Tips for Buying Your First Home

If you’re looking to buy your first home there are a lot of things you should take into account, but also a lot of advantages available to you. Take a look at our guide to buying your first home for more information.

Buying a home is an instance where you’re most going to hear the incredulous phrase “in this economy?” and that’s no surprise. Buying a home is difficult. The housing market demand is rising while supply is dropping, and a widening wealth gap is causing less people to be able to afford a comfortable home.

And there’s actually buying a home. The process is long and arduous. There are many steps, tasks, and requirements. But it will be well worth it when you get those keys. It’s a place you finally call your own, and a good measuring stick against what can let you say you’ve made it. If you have no idea of where to start, take a look at our guide on being a first-time house buyer.

First-time buyer advantage

Being a first-time home buyer, it’s unlikely your wallet has emptied so hard and so fast, which is why there are a number of helpful aids available to you to ease the process a little. You will have access to state programs, tax breaks and federally backed loans if you don’t have the minimum down payment, which is usually 20 per cent of the purchase price of the property you are looking at.

However, there are requirements that determine whether the US Department of Housing and Urban Development considers you a first-time homebuyer. These include: if you are an individual who has not owned a principal residence for three years, if you have owned a home but your spouse has not, if you are a single parent who has only owned a home with a former spouse whilst married, if you are a displaced homemaker who has only owned with a spouse, if you are an individual who has only owned a principal residence not permanently affixed to a permanent foundation, or if you are an individual who has only owned a property that was not in compliance with state, local, or model building codes.

Tips for Buying Your First Home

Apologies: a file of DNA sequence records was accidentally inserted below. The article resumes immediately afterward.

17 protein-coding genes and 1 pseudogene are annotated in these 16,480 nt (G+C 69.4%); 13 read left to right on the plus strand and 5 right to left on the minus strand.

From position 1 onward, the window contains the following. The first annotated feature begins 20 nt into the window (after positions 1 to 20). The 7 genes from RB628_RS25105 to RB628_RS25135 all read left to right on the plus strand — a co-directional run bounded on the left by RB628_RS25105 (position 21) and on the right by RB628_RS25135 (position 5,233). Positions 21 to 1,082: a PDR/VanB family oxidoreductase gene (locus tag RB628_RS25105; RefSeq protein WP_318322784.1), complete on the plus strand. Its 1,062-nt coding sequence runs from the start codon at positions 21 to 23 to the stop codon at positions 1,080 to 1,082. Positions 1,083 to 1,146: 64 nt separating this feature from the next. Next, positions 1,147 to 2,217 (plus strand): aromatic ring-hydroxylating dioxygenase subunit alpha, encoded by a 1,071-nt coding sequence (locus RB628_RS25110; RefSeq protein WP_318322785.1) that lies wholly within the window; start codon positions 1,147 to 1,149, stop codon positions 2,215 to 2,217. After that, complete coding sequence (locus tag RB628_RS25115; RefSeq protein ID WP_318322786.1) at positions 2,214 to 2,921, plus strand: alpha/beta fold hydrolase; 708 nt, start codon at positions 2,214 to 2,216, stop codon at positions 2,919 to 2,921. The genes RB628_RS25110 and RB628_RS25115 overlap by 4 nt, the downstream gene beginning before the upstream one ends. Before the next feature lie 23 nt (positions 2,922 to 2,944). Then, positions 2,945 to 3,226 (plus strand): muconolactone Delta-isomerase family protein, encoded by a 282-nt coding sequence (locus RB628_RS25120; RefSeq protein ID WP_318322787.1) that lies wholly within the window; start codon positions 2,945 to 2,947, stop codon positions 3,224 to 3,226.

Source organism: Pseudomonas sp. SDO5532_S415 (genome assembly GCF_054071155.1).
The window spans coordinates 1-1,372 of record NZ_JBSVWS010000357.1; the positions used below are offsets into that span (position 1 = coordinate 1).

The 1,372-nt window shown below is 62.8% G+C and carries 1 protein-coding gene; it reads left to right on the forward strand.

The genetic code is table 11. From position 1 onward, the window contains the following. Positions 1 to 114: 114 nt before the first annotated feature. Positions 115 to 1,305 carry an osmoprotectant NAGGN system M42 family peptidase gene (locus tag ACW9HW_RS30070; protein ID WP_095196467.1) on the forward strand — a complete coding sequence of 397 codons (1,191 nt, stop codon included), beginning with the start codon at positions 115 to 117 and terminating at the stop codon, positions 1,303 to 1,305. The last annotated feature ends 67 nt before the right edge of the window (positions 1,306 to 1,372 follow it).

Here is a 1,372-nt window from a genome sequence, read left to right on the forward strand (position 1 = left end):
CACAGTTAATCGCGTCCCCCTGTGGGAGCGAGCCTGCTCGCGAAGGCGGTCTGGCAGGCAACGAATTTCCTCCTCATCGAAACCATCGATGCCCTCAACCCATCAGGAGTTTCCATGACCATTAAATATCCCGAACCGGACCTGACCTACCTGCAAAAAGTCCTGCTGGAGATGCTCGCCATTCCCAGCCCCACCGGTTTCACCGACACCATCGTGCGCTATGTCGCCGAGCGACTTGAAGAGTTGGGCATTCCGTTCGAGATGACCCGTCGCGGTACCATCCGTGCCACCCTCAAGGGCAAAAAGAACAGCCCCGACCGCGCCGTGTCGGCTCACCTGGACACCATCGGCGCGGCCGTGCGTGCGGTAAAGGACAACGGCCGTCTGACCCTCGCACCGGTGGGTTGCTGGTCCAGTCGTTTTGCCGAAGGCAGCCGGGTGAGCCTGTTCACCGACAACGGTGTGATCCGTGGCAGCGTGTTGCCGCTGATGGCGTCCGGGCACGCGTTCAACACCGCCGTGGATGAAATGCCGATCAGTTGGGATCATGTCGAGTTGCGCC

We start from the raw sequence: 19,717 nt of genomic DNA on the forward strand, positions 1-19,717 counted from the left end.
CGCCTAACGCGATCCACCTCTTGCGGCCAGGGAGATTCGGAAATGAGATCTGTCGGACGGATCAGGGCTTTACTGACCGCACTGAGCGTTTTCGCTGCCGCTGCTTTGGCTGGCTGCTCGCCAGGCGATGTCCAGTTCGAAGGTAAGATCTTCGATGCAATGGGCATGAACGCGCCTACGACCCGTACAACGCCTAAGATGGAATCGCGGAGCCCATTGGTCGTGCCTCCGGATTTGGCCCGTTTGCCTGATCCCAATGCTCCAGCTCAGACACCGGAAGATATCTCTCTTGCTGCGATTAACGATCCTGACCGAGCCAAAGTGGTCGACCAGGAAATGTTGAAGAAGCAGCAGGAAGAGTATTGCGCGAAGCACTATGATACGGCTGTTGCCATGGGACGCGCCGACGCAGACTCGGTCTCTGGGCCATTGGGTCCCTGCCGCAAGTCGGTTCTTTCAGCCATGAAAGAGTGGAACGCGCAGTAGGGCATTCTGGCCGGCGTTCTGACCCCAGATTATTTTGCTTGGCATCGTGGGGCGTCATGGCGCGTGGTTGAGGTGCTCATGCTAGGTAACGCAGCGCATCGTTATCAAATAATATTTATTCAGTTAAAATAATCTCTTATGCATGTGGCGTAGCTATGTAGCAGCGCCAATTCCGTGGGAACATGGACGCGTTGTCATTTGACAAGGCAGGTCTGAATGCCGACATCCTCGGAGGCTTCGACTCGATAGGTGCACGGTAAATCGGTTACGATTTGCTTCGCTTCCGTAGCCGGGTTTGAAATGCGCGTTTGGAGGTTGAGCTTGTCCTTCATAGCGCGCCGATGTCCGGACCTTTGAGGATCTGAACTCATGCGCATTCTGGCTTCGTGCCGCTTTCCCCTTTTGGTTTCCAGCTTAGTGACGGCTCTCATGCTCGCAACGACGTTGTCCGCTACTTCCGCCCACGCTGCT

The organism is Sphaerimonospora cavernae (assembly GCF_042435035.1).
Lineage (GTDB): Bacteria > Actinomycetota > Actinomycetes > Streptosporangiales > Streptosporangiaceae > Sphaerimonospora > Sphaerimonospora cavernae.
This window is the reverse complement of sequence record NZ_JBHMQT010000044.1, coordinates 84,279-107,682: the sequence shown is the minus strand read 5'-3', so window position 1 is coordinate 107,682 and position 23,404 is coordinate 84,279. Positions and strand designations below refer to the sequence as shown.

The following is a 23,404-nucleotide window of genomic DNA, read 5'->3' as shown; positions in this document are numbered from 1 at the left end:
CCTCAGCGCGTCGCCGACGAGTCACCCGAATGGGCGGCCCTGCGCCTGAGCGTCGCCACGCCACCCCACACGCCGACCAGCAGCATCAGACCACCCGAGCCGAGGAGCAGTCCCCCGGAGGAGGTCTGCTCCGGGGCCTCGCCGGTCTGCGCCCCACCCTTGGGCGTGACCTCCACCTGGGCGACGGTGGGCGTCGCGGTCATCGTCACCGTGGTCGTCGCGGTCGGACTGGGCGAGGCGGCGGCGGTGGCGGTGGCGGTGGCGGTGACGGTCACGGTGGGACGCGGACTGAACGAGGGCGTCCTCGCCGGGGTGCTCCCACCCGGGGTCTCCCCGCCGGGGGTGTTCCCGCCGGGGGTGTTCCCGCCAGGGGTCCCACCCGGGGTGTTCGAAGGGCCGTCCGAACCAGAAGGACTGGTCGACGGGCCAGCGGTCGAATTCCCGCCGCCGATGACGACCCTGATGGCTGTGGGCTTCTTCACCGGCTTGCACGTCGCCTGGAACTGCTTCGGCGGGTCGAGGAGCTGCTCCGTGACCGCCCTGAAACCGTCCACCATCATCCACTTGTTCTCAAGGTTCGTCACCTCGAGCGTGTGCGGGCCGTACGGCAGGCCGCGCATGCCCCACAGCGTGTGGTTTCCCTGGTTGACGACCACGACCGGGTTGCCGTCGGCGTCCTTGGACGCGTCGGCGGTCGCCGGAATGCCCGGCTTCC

Things to consider

Before you go house hunting, there are a few things to consider to determine if you are even in a position to buy. Think about what your financial health is like. Make sure you are prepared for the initial cost, but also the ongoing maintenance of your home. Look at your savings and make sure you have at least three months living expenses in there. Review your monthly bills and use this calculation to figure out how much you can allocate to a mortgage. And finally, check your credit. Usually, to qualify for a home loan, you will need a good credit score, a history devoid of missed bill payments and a debt-to-income ratio that doesn’t exceed 43 per cent.

Homeowners insurance is also something to consider when writing up a hypothetical budget. It protects your home and possessions, should the worst happen and is usually a requirement of gaining a mortgage. Homeowners insurance covers three main aspects: damage to the interior or exterior of your house, personal liability for damage or injuries and hotel or house rental while your home is being repaired. Policies typically cover damage due to fire, hurricanes, lightning, vandalism, and a few other options.

You should consider your options for insurance and add that into your potential budget. You can find quotes by searching for homeowners insurance near me.


First-time homebuyers can take advantage of a wide variety of options offered to them to help get them into a home. Most of them offer minimum down payments as low as three or five per cent and some require none. For example, if you meet the requirements above you can gain a Federal Housing Authority-backed mortgage or be added to a US Department of Housing and Urban Development resource list. The HUD won’t offer grants directly to individuals, but it does offer IRS tax-exempt grants designed for first-time home buyers to organizations.

Your IRA can offer you a withdrawal of up to $10k if you’re a first-time home buyer without paying the 10 per cent early withdrawal fee. Therefore, a couple could withdraw as much as $20k to put towards a first-home purchase. However, you must repay the money within 120 days you will get the 10 per cent fee and you will owe income taxes on the withdrawal.

Many states offer financial assistance with down payments and closing costs. Some even offer expenses to repair or improve a property to first-time buyers. To be deemed eligible, these programs will look at your income and the purchase price of the property.

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